2. Someone just recently posted a review for the FL series here

    1. It's nice to see the series getting reviewed. My only quibble is that RPGGeek include "The Art of Fabled Lands" as one of the FL books, which it isn't, and its review score of 0 has dragged the series average rating down by a full point :-(

  3. I ordered 3 more Fabled Lands books a couple weeks ago and they weren't in stock so I paid for shipping. And now two weeks later two of the FL books I ordered are now In stock! I paid almost $12 in shipping!

    1. Sorry to hear that, Alex. As the books are set up for print on demand, they are never actually "in stock", as the copy is orinted when ordered. Amazon make a point of listing titles that are set up with rival POD company Lightning Source as out of stock. That applies to FL books 1-4. But books that are set up with Amazon's own POD company, Createspace, are listed as in stock - and that applies to books 5 and 6.

      In short, regardless of what it says on Amazon, you don't need to pay extra for any of the FL books. As soon as you order a copy, it will be printed and shipped to you.

  4. Efrem Orizzonte26 January 2014 13:10

    Fun fact: in this year's gamebook writing contest on Librogame's Land ( - Italian only, unfortunately), we judges decided to ban any form of randomly-generated events. No dice rolls, no random number tables, no coin flipping, or anything of the sort. Will be interesting to see what the authors will come up with to maintain uncertainty, while not being able to rely on lucky rolls to conveniently determine the outcome of events and player actions.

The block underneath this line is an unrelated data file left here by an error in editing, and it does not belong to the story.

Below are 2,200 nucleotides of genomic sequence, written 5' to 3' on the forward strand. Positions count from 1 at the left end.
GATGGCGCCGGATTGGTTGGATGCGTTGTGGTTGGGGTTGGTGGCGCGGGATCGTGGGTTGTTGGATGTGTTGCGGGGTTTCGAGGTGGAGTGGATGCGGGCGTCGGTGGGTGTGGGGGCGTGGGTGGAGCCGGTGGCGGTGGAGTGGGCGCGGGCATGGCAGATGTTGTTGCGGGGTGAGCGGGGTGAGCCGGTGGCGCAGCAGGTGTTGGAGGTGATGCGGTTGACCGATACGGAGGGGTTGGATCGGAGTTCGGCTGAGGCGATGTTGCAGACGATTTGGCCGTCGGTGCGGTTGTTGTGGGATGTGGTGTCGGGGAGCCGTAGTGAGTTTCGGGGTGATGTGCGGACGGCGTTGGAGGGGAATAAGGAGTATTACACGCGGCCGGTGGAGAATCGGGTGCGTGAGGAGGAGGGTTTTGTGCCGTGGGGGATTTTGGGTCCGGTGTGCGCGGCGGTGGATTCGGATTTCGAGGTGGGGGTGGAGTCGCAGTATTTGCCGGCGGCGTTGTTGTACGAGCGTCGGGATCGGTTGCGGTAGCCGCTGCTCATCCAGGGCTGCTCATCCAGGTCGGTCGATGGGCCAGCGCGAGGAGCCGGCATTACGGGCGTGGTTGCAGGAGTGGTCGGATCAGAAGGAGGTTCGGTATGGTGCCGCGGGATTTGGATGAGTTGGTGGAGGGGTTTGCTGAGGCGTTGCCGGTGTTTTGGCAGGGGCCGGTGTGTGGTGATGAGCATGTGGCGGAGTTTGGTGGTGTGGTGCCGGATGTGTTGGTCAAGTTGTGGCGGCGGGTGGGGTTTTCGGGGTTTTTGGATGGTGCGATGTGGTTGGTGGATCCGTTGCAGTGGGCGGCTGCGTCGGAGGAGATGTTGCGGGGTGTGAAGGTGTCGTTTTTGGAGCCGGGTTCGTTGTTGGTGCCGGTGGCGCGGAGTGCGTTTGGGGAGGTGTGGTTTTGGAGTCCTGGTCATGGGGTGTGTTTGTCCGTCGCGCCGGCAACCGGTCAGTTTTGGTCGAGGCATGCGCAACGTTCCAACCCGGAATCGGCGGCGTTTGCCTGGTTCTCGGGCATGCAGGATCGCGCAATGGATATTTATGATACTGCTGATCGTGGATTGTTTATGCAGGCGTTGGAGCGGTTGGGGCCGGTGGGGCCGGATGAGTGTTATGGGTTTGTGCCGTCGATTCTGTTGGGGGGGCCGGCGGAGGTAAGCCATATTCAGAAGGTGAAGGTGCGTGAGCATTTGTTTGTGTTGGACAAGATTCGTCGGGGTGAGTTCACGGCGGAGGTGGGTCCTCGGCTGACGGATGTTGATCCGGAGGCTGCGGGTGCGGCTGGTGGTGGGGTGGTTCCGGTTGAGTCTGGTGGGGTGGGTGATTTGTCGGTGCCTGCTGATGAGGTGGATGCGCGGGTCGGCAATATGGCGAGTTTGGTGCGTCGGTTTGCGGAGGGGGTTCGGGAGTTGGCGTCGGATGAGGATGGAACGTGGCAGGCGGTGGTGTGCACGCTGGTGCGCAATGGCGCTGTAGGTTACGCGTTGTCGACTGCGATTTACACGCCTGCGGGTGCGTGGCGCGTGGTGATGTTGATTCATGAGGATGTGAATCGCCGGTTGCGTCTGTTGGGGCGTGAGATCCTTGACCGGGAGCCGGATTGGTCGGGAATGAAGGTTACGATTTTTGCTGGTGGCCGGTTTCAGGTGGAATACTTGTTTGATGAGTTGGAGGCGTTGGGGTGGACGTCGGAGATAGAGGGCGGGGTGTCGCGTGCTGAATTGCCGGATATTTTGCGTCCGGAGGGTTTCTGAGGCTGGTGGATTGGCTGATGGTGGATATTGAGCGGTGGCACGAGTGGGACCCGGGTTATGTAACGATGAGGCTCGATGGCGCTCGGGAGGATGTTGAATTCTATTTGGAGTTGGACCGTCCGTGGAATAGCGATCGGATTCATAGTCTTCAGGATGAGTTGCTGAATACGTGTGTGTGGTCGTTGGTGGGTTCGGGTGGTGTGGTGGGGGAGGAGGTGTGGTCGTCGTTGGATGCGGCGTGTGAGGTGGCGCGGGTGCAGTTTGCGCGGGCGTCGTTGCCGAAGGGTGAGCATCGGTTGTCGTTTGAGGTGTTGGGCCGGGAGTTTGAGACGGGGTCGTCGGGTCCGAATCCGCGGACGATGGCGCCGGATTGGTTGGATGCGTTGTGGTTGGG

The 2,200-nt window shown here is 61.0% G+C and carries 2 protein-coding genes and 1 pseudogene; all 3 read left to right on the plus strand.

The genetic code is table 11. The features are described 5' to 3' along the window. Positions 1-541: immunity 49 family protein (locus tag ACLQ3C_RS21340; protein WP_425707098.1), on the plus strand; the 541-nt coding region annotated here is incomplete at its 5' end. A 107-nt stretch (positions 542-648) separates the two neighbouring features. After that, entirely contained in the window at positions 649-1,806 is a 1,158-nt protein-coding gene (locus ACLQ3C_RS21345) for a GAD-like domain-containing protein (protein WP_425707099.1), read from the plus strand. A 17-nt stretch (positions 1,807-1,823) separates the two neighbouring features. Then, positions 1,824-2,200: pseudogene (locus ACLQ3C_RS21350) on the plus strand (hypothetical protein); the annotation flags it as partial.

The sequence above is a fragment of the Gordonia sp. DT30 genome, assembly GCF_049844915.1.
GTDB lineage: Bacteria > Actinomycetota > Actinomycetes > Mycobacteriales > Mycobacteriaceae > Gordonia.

5. What an interesting topic. I do wonder time to time why I'm so enthralled with the idea of game books. Allowing me to expand on my childhood born fascination for stories, no doubt is one reason. The creation of worlds, and stories, with all the emotions that may come with, through text, I find has a satisfying aspect about it that's not achieved with video. Then to combine choices, various paths and outcomes, the thrill of the dice, brings it all to another level of immersion. Now I don't know any other simple mechanism that can give you the same sort of adrenaline rush that dice produce in me, I think they must go back a long way in human history, but at any rate, I've found them a major contributor to my enjoyment. And yes, I agree so very much, you need a strong challenge, a feeling that you don't have complete control over your characters fate, to keep your adrenal glands firing, to keep the book alive.